Resource efficiency category added to the IS rating scheme
Resource efficiency and eco-efficiency — producing ‘more with less’ — have long been core elements of sustainable development, extending even to supply chain resource use and waste impacts. More recently the circular economy concept has emerged as an alternative economic model.
In contrast to the traditional linear economy, the circular economy continuously re-uses resources and materials to reduce dependency on sourcing new raw materials — some of which are becoming increasingly scarce. Waste itself becomes a resource in this new model.
Inspired by circular economy thinking, the Infrastructure Sustainability Council of Australia (ISCA) engaged global engineering and design consultancy Ramboll to apply these concepts to the planning, delivery and operation of major infrastructure projects.
Driving sustainable project delivery
ISCA drives sustainability through the development and application of its IS (Infrastructure Sustainability) rating scheme. This industry-compiled voluntary sustainability performance rating scheme evaluates planning, design, construction and operation of all infrastructure asset classes in all sectors — linking industry, communities and commerce in a holistic framework beyond regulatory standards.
Since the 2012 launch of the IS scheme, 86 projects across Australia and New Zealand totalling nearly $100 billion have either been certified or registered for an IS rating. Collectively these projects have:
- conserved 18.7 million tonnes of CO2-e, the equivalent of powering the households of Brisbane for one year;
- reduced material use by 74%, which has the equivalent environmental benefit of diverting all the household waste of Dunedin for two years;
- reduced water use by the equivalent of 67,000 Olympic-sized swimming pools.
Adding resource efficiency to the drivers
ISCA engaged Ramboll specifically to develop the new Resource Efficiency category for the latest version of the IS rating tool (version 2.0), which launched in July 2018.
ISCA and Ramboll believe that the new Resource Efficiency category will further enhance the ability for the IS tool to deliver significant triple-bottom line benefits, particularly now that version 2.0 allows projects to be supported earlier through the new planning phase rating.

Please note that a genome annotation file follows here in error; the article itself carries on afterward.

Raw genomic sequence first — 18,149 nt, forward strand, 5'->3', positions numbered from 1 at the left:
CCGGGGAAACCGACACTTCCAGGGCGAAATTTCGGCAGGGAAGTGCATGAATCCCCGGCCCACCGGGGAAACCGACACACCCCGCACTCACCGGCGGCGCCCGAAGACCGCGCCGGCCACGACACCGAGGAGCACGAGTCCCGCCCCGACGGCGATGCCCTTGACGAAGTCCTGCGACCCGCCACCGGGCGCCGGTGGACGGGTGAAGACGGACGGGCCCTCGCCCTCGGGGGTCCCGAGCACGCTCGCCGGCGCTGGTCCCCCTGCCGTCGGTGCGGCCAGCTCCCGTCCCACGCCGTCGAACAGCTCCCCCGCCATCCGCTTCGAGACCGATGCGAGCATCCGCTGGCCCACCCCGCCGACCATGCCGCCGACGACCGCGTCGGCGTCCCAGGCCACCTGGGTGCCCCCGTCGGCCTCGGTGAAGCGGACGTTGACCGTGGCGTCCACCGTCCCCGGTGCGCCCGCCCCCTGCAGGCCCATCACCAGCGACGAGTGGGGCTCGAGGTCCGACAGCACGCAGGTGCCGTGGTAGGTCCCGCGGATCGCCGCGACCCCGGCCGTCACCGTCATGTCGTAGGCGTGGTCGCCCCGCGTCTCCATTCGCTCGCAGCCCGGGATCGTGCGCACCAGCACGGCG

Resource efficiency is interlinked with related, long-established concepts such as waste minimisation, cleaner production (optimising resource and economic efficiency and minimising pollution and waste), industrial ecology, resource recovery and industrial symbiosis (wastes from one industry become raw materials for another). These concepts and models all aim to achieve efficient and sustainable use of natural resources.
In developing the new IS category, circular economy thinking was applied to the planning, delivery and operation of major infrastructure projects. This approach in turn ensures a more efficient and holistic approach to resource management — one that considers optimisation and reduced impacts of material inputs and outputs throughout the project life cycle. For example, projects will be required to develop a Resource Efficiency Strategy as early as possible, so that opportunities can be identified and implemented through the project delivery life cycle.
Through the development of the new Resource Efficiency category, sustainability thinking has been successfully fast-tracked into the mindset and actions of Australia’s infrastructure delivery supply chain.
The Ramboll team was led by Nick Houldsworth, Western Australia Manager, supported by Lauren Delony, Sustainability Consultant, Ramboll New Zealand. ISCA efforts were led by Nicole Boyd, Development Manager.
A newly appointed ISO technical committee aims to make the global circular economy a reality by...
Australia's energy system is no longer centralised but made up of a mix of traditional and...
The Federal Court has dismissed a case filed by the ACCC against Kimberly-Clark and its...